Can Mr Hague's skinhead tendency win the election?

The Tory Party is back in business at Bournemouth.They, if no one else, now believe in Hague

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The latest Conservative Party battle cry is "Believing in Britain", but the real question, as the Tories gather in Bournemouth today, is whether Britain can believe in William Hague. At least Mr Hague has the luxury that, for the first time, the public will be listening to him. As we try to contemplate the possibility, if not the probability, that in just 213 days (assuming a 3 May election) he could be Prime Minister, even the media will be taking him seriously.

The latest Conservative Party battle cry is "Believing in Britain", but the real question, as the Tories gather in Bournemouth today, is whether Britain can believe in William Hague. At least Mr Hague has the luxury that, for the first time, the public will be listening to him. As we try to contemplate the possibility, if not the probability, that in just 213 days (assuming a 3 May election) he could be Prime Minister, even the media will be taking him seriously.

Mr Hague's best prospects for winning now depend on Labour making such a hash of things that he is elected by default. After the chaos surrounding Labour during the fuel crisis, and in the run-up to its conference in Brighton, there seemed a real prospect that this could happen. The polls initially reflected this, but the moment the public started actually to imagine the possibility of a Hague premiership they appear to have taken fright and reverted grudgingly back to supporting Labour. Yesterday's latest clutch of polls put Labour, narrowly, back in front.

On the face of it, Mr Hague is entitled to walk with a spring in his step. On the central question of Europe, the principal issue he has used to differentiate the Tories from the Government to date, he will be pleased with himself. The Danish referendum result will reinforce his own decision to oppose all things European. I hope, however, that his general satisfaction will not turn to triumphalism. Ironically, the Danes have ensured that Tony Blair will now be much more cautious on holding his own referendum to join the euro. Mr Hague's claim that the Prime Minister will use the general election to bounce Britain into an early referendum will look somewhat exaggerated.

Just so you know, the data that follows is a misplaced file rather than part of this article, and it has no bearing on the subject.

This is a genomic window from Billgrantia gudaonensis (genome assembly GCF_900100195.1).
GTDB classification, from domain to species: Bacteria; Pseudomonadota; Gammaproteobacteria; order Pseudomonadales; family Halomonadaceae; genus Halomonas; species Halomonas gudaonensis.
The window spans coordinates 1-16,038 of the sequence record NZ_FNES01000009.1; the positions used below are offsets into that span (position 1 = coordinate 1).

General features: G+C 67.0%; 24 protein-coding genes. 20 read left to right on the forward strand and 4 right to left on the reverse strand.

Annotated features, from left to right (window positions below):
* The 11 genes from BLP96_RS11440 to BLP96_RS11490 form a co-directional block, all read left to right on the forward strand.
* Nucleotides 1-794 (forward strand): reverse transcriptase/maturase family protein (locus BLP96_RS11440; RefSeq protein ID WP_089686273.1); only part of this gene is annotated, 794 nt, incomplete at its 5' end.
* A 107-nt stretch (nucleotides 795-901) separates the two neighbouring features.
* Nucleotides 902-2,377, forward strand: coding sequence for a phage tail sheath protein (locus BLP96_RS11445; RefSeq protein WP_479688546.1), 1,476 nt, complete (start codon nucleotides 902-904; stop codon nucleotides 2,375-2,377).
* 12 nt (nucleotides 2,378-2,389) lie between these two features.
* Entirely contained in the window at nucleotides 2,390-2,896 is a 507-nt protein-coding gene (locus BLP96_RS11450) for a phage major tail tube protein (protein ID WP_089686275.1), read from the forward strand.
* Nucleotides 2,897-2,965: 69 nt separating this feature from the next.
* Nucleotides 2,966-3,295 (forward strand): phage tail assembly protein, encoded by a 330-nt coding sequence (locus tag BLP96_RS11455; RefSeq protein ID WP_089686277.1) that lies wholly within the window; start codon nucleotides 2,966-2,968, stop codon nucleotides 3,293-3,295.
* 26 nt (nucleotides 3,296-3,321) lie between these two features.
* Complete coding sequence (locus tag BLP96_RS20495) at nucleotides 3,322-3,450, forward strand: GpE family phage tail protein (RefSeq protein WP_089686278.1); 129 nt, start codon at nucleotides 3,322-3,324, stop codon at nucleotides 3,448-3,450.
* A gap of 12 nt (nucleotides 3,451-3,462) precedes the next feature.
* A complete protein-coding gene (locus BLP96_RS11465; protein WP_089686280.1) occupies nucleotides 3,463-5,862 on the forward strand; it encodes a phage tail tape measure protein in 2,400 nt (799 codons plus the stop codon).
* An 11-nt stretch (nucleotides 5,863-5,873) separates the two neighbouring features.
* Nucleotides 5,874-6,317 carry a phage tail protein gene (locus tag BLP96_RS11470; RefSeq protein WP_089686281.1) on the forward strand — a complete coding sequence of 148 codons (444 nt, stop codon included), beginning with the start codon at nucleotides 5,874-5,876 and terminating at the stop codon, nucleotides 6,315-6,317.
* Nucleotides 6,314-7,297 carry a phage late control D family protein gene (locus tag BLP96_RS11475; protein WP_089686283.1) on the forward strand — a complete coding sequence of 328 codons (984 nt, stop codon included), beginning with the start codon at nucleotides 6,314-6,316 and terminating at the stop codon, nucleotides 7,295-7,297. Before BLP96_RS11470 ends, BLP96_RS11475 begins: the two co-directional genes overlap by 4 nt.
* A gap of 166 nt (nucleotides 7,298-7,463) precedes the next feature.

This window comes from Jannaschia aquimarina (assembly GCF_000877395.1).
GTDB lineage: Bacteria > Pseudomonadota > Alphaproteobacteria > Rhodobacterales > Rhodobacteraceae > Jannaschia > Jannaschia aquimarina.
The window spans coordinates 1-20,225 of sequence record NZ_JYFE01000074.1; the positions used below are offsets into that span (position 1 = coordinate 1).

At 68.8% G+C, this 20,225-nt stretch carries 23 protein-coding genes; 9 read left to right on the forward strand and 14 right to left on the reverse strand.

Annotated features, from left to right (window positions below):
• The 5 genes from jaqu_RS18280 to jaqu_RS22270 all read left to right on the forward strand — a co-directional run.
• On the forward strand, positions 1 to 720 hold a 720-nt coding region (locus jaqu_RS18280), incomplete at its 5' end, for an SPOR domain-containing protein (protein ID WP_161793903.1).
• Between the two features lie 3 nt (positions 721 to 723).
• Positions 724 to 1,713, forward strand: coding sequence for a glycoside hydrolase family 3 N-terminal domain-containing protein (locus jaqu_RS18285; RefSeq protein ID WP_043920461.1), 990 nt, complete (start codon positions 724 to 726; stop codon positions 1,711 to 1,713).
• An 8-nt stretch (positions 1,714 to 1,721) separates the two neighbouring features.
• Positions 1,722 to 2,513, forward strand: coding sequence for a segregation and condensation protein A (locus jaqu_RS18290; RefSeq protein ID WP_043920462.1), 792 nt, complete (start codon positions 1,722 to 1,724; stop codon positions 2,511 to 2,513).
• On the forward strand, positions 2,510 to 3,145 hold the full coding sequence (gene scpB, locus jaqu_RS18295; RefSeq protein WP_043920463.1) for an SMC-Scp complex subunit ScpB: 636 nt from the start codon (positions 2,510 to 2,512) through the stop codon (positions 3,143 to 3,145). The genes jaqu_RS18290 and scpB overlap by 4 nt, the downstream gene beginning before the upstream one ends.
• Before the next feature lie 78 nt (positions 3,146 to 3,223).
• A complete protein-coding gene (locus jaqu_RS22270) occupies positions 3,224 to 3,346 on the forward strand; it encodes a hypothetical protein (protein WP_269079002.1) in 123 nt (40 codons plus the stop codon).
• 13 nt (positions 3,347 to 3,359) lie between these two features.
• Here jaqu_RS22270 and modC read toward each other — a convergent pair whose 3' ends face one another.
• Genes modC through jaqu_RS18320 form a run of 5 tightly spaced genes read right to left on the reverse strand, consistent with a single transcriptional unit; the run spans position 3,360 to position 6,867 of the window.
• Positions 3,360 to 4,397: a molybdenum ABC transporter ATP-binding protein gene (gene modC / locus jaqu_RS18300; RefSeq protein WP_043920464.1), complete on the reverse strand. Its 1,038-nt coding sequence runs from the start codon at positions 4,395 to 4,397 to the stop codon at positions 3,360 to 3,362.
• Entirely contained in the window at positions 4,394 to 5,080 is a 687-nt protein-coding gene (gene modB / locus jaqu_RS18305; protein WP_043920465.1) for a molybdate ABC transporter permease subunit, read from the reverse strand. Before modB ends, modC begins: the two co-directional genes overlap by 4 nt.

The Tories' case has always been that there is more to the euro than Gordon Brown's five vague economic tests. They have made much of the constitutional and political implications. But the more they rely on these arguments, the more implausible will appear their decision to limit opposition to entry only for the lifetime of the next Parliament. Equally, if they succumb to Eurosceptic calls from the likes of William Cash to rule out the euro forever, they will incur they wrath of the still influential old guard led by Kenneth Clarke, Stephen Dorrell and John Gummer. Already there are signs that the conference couldbe overshadowed by familiar in-fighting over Europe, if there is too much gloating over the Danish result.

But here, I have a cunning plan for Mr Hague - who is often faced with the Labour charge that they, unlike the Tories, will eventually allow the people to decide. Mr Hague has so far declared that, if he wins the general election, there will be no referendum. The mandate of the election will, in his view, entitle him to keep out of the euro. But were he to win on this basis, there would soon be speculation again about future Tory policy for the subsequent election, with all the Europhiles within his Party constantly pressing for a change of policy.

So how about a pledge that, if elected, Mr Hague will then also hold a referendum to keep the pound? This would still allow the Europhiles, big business and others who would try to make his life difficult, to have their say. But on the basis of the Danish result, Mr Hague would be virtually certain to win a referendum anyway and would, once and for all, drive out the remaining poison within the Tory party.